You need to decide whether you want the control of knowing every step and every participant up front, and most providers will not entertain such an option, as they service many customers and need the flexibility. Can you focus instead on getting what you want and handing the supervision to a qualified and experienced organization, always with caveat emptor.
My technique with meddling and controlling customers is to charge them more, to compensate for the added effort and trouble.

Haven’t been following every detail of this conversation, but I wonder if this distinction matters to anyone:

The current proposal says that all members should be identified by their “real name,” and it seems like many people are concerned with the implication that pseudonyms will not be allowed.

I wonder if a suitable middle ground lies in requiring social verification – asking applicants to connect their social media accounts, so those accounts human-ness and unique-ness can be confirmed. Social accounts can be under pseudonyms but still be fairly sybil-resistant, since you can easily check if an account has a human-looking track record and that no one else has registered using that account, and it’s also difficult for one person to maintain more than a few human-looking social accounts at a time (at least for now…).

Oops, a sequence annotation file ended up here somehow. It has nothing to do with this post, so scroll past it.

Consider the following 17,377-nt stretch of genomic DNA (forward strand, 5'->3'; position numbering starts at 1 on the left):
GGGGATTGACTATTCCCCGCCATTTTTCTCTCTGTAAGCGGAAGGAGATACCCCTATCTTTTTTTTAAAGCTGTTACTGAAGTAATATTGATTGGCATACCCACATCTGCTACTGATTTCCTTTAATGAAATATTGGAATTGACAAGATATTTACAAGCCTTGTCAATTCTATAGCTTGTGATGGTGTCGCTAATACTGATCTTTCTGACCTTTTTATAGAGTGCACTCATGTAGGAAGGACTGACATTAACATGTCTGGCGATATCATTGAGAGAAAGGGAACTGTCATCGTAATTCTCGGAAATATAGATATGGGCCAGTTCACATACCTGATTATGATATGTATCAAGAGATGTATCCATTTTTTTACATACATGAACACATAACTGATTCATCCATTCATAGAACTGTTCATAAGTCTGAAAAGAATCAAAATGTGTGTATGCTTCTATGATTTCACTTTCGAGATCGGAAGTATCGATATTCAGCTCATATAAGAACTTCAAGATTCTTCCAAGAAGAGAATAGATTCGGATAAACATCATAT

This obviously isn’t a long-term solution for identity, but to me, allowing pseudonyms and requiring unique, human social media verification seems like an acceptable compromise for now.

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I second this alternative.

All I am saying is that I vote likely against if I have a reasonable doubt that the commissioned work is not delivered in full transparency. The simplest procurement process requires the disclosure of a 3rd party involvement. I understand and accept both yours and Walter’s point of view that the reputation of the provider is at stake, but the diligence of on the voting party too. A successful delivery aside, think also of the unethical labour and whatnot, that a voter is (partially) responsible for funding in case the proposal is cleared.

Why doesn’t GenDAO instead make itself resilient against Sybil attacks by structuring the distribution of REP in such a way that makes such a “many accounts from one person” attack as completely stupid and useless as possible? I’m still unclear WHY “one person one account” (whether pseudonomous, real-name, or binary transform of genome) even matters.